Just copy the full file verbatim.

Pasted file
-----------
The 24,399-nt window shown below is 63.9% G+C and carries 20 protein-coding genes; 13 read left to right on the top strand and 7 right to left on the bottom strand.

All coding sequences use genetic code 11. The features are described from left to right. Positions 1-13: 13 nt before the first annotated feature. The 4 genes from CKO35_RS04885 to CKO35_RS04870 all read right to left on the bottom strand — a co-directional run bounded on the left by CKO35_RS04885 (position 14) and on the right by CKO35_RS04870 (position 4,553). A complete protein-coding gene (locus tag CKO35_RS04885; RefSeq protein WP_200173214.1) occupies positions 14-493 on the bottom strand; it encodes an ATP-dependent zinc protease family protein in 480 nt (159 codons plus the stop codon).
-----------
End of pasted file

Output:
The 24,399-nt window shown below is 63.9% G+C and carries 20 protein-coding genes; 13 read left to right on the top strand and 7 right to left on the bottom strand.

All coding sequences use genetic code 11. The features are described from left to right. Positions 1-13: 13 nt before the first annotated feature. The 4 genes from CKO35_RS04885 to CKO35_RS04870 all read right to left on the bottom strand — a co-directional run bounded on the left by CKO35_RS04885 (position 14) and on the right by CKO35_RS04870 (position 4,553). A complete protein-coding gene (locus tag CKO35_RS04885; RefSeq protein WP_200173214.1) occupies positions 14-493 on the bottom strand; it encodes an ATP-dependent zinc protease family protein in 480 nt (159 codons plus the stop codon).